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Arizona has permitted all-mail elections for 30 years

By: - October 12, 2021 1:58 pm
early ballot

Photo by Jim Small | Arizona Mirror

The all-mail elections underway across Arizona for school district bond and override issues, which raised concerns among several Republican political figures this week, have been permitted by state law for 30 years. 

State law permits special districts to conduct mail-only elections with the permission of their county board of supervisors. The law applies to school districts and various other special taxing districts, including those created to fund fire departments, water infrastructure, pest control, flood control, transportation infrastructure, stadiums, hospitals and numerous other issues.

As a result, all bond and override elections currently underway in Maricopa, Pima and most other counties in Arizona are being conducted solely by mail.

In 1991, the same year Arizona approved a landmark law permitting no-excuse absentee voting, the legislature enacted House Bill 2392, which permitted special taxing districts to conduct elections exclusively by mail. All the districts needed to do that was the approval of the board of supervisors in their counties.

The bill elicited little controversy. The vote on the final version of the bill was 23-0 in the Senate and 53-1 in the House of Representatives. Among those who voted in favor of the bill were state Sen. Matt Salmon, a future congressman who is currently seeking the Republican nomination for governor in 2022, and Rep. Jane Hull and Sen. Jan Brewer, both Republicans who would go on to serve as Arizona’s secretary of state and governor. 

The lone vote against the final version came from Democratic Rep. Art Hamilton. Three other Democrats joined Hamilton in voting against an earlier version of the bill.

“The reason we chose to initiate mail-ballot elections in special districts was to get some experience in this area,” Rep. Bev Hermon, a Tempe Republican who sponsored the bill, told The Associated Press in a March 26, 1991, article. Hermon said there would be less of a chance of fraud or other problems because the districts were small.

State law still requires counties to have in-person voting locations in each jurisdiction that’s holding an election. Maricopa County, for example, will have 25 polling places open beginning on Oct. 25.

Despite the long history of all-mail balloting for off-year elections in special taxing districts, several Republican political figures raised concerns with the current elections. 

GOP gubernatorial hopeful Kari Lake asked on Twitter why she had received a ballot in the mail, despite removing herself from the state’s early voting list last year. Republican activist Merissa Hamilton claimed it was “voter suppression” to have all-mail elections, to which Arizona GOP Chairwoman Kelli Ward responded, “Or could it be fake voter empowerment?”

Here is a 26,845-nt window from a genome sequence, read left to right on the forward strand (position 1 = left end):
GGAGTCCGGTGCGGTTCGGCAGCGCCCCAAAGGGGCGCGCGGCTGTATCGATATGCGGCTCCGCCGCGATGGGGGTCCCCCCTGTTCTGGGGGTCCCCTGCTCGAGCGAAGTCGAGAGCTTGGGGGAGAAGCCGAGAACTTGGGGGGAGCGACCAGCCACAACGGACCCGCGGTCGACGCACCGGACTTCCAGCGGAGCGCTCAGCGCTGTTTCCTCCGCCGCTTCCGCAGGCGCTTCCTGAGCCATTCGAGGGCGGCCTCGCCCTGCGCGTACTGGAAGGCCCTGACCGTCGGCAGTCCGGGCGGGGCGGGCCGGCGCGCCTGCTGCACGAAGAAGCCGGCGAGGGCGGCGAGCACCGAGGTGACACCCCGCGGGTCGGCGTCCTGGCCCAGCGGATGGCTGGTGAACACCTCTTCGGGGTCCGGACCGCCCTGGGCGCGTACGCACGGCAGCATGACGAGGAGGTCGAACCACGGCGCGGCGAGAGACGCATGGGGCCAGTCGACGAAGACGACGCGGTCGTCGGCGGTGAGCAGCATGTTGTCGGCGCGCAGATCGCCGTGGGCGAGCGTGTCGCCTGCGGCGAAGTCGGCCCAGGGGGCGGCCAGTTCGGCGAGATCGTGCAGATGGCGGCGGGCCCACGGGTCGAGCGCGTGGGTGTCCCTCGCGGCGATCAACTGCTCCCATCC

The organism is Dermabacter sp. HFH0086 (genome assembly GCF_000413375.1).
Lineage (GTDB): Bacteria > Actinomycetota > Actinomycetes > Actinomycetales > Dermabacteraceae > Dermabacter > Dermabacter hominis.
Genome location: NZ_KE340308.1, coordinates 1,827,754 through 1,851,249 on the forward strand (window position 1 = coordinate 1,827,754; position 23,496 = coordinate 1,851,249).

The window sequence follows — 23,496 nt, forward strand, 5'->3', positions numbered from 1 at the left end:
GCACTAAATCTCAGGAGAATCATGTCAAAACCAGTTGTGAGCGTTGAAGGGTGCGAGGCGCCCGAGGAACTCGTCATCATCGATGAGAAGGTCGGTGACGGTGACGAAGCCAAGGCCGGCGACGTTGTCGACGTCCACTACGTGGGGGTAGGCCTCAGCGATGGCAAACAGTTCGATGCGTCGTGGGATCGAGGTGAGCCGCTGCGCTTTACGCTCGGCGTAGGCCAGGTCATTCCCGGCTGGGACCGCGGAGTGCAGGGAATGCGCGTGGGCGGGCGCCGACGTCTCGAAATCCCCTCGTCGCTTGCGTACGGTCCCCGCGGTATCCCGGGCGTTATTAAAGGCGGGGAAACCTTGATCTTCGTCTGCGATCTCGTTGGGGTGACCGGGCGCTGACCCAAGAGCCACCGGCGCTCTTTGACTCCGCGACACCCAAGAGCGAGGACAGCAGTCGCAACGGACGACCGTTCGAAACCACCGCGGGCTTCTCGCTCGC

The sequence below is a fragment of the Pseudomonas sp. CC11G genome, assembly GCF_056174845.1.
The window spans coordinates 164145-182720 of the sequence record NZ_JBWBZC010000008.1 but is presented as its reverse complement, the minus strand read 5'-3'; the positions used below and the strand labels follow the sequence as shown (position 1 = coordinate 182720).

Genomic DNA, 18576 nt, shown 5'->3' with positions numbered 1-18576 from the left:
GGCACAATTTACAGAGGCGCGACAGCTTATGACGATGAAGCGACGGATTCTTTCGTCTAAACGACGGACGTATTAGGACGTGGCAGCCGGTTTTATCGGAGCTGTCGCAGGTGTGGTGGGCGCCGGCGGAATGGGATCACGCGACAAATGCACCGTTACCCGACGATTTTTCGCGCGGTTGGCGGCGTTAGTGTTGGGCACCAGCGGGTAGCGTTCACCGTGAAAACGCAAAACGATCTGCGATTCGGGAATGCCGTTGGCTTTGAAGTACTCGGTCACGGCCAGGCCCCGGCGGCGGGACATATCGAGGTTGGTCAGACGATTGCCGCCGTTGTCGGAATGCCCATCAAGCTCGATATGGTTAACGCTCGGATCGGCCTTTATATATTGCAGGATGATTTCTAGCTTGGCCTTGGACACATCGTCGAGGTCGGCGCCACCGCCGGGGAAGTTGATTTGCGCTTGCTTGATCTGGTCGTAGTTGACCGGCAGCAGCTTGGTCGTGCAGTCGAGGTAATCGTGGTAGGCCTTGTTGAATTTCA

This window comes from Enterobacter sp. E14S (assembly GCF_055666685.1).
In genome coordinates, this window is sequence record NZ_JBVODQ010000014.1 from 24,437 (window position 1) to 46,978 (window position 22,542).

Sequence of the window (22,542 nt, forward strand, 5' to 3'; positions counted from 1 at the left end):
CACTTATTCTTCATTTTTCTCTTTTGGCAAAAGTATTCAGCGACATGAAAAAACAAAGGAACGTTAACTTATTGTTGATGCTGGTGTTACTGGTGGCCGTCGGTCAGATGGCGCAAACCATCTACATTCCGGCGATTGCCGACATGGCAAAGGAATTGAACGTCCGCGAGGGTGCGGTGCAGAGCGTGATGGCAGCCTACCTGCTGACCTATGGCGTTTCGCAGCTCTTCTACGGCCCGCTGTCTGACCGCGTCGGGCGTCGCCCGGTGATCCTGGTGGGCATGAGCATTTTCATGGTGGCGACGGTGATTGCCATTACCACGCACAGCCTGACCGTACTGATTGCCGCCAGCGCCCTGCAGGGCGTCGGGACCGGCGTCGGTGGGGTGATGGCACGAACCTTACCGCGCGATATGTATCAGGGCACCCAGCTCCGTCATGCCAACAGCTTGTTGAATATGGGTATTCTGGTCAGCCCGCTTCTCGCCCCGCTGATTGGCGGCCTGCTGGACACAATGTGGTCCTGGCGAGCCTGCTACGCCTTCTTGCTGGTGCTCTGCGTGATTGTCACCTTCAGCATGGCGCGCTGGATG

While all-mail elections have been a fact of life in Arizona for decades, and election officials in states that vote mostly or exclusively by mail say the system is very secure, there are some issues.

Rep. Travis Grantham, R-Gilbert, posted a photo on Twitter of a ballot his parents received for his sister, despite the fact that she hasn’t lived at the house for 15 years and currently resides in California. 

ABC15 reporter Garrett Archer, a former official with the Arizona Secretary of State’s Office, explained how such things happen. Archer said that some voters receive ballots at places where they no longer live because they don’t show up as having filed a national change-of-address form, weren’t flagged, for whatever reason, by the multi-state system Arizona uses to compare voter registrations across state lines, and the ballots weren’t reported as undeliverable by the U.S. Postal Service. 

“Election officials will ALWAYS err on the side of not canceling a legal registration, so nearly all of the checks above are manual,” Archer tweeted.

Though some addresses receive ballots for people who no longer live there, it would be difficult for someone to fraudulently vote using those ballots. Voters must sign their names on the envelopes used to return the ballots, and election officials compare those signatures to other signatures on file for those voters to verify their identities. If they are unable to verify a signature, they contact the voter directly. 

Maricopa County Recorder Stephen Richer responded to Grantham that his parents should write “undeliverable, moved,” on the ballot envelope and send it back. Grantham’s sister, he said, should also contact the county elections department. 

This story has been updated to reflect that counties are still required by law to open in-person polling places for all-mail elections.

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Jeremy Duda
Jeremy Duda

Associate Editor Jeremy Duda is a Phoenix native and began his career in journalism in 2003 after graduating from the University of Arizona. Prior to joining the Arizona Mirror, he worked at the Arizona Capitol Times, where he spent eight years covering the Governor's Office and two years as editor of the Yellow Sheet Report. Before that, he wrote for the Hobbs News-Sun of Hobbs, NM, and the Daily Herald of Provo, Utah. Jeremy is also the author of the history book “If This Be Treason: the American Rogues and Rebels Who Walked the Line Between Dissent and Betrayal.”

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